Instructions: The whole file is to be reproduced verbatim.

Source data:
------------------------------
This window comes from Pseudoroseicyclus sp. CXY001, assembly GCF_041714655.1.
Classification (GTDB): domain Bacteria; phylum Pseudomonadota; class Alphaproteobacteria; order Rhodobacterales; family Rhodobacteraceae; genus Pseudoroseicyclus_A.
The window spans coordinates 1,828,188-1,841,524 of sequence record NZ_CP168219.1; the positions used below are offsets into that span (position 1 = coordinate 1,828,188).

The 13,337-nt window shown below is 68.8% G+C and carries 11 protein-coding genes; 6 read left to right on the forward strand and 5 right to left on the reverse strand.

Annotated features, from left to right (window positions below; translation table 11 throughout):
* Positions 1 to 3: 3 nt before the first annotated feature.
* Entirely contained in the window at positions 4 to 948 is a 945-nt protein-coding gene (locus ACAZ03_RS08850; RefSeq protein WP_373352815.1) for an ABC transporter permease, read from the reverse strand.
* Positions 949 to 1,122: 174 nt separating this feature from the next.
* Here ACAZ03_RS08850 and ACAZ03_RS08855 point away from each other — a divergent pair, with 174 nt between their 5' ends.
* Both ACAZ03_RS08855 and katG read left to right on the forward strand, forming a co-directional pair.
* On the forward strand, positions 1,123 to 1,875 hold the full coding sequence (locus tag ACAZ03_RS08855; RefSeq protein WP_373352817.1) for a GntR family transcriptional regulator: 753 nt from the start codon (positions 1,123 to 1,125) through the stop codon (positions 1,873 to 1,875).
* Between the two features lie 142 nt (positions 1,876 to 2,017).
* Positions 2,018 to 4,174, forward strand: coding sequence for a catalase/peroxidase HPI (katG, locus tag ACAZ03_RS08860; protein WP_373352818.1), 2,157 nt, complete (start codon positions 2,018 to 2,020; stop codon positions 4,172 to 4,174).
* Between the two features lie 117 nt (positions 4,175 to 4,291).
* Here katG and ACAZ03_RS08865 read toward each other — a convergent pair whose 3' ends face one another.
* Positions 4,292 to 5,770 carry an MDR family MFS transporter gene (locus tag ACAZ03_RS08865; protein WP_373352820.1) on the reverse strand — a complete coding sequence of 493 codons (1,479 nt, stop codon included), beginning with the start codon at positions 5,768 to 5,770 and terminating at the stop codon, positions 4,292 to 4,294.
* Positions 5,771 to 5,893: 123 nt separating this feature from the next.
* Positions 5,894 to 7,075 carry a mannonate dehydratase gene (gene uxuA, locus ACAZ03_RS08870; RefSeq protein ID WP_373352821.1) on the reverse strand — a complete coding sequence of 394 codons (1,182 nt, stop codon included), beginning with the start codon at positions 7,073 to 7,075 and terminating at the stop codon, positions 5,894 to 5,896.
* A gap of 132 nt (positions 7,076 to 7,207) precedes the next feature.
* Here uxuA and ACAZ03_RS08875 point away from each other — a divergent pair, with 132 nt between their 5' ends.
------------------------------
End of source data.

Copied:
This window comes from Pseudoroseicyclus sp. CXY001, assembly GCF_041714655.1.
Classification (GTDB): domain Bacteria; phylum Pseudomonadota; class Alphaproteobacteria; order Rhodobacterales; family Rhodobacteraceae; genus Pseudoroseicyclus_A.
The window spans coordinates 1,828,188-1,841,524 of sequence record NZ_CP168219.1; the positions used below are offsets into that span (position 1 = coordinate 1,828,188).

The 13,337-nt window shown below is 68.8% G+C and carries 11 protein-coding genes; 6 read left to right on the forward strand and 5 right to left on the reverse strand.

Annotated features, from left to right (window positions below; translation table 11 throughout):
* Positions 1 to 3: 3 nt before the first annotated feature.
* Entirely contained in the window at positions 4 to 948 is a 945-nt protein-coding gene (locus ACAZ03_RS08850; RefSeq protein WP_373352815.1) for an ABC transporter permease, read from the reverse strand.
* Positions 949 to 1,122: 174 nt separating this feature from the next.
* Here ACAZ03_RS08850 and ACAZ03_RS08855 point away from each other — a divergent pair, with 174 nt between their 5' ends.
* Both ACAZ03_RS08855 and katG read left to right on the forward strand, forming a co-directional pair.
* On the forward strand, positions 1,123 to 1,875 hold the full coding sequence (locus tag ACAZ03_RS08855; RefSeq protein WP_373352817.1) for a GntR family transcriptional regulator: 753 nt from the start codon (positions 1,123 to 1,125) through the stop codon (positions 1,873 to 1,875).
* Between the two features lie 142 nt (positions 1,876 to 2,017).
* Positions 2,018 to 4,174, forward strand: coding sequence for a catalase/peroxidase HPI (katG, locus tag ACAZ03_RS08860; protein WP_373352818.1), 2,157 nt, complete (start codon positions 2,018 to 2,020; stop codon positions 4,172 to 4,174).
* Between the two features lie 117 nt (positions 4,175 to 4,291).
* Here katG and ACAZ03_RS08865 read toward each other — a convergent pair whose 3' ends face one another.
* Positions 4,292 to 5,770 carry an MDR family MFS transporter gene (locus tag ACAZ03_RS08865; protein WP_373352820.1) on the reverse strand — a complete coding sequence of 493 codons (1,479 nt, stop codon included), beginning with the start codon at positions 5,768 to 5,770 and terminating at the stop codon, positions 4,292 to 4,294.
* Positions 5,771 to 5,893: 123 nt separating this feature from the next.
* Positions 5,894 to 7,075 carry a mannonate dehydratase gene (gene uxuA, locus ACAZ03_RS08870; RefSeq protein ID WP_373352821.1) on the reverse strand — a complete coding sequence of 394 codons (1,182 nt, stop codon included), beginning with the start codon at positions 7,073 to 7,075 and terminating at the stop codon, positions 5,894 to 5,896.
* A gap of 132 nt (positions 7,076 to 7,207) precedes the next feature.
* Here uxuA and ACAZ03_RS08875 point away from each other — a divergent pair, with 132 nt between their 5' ends.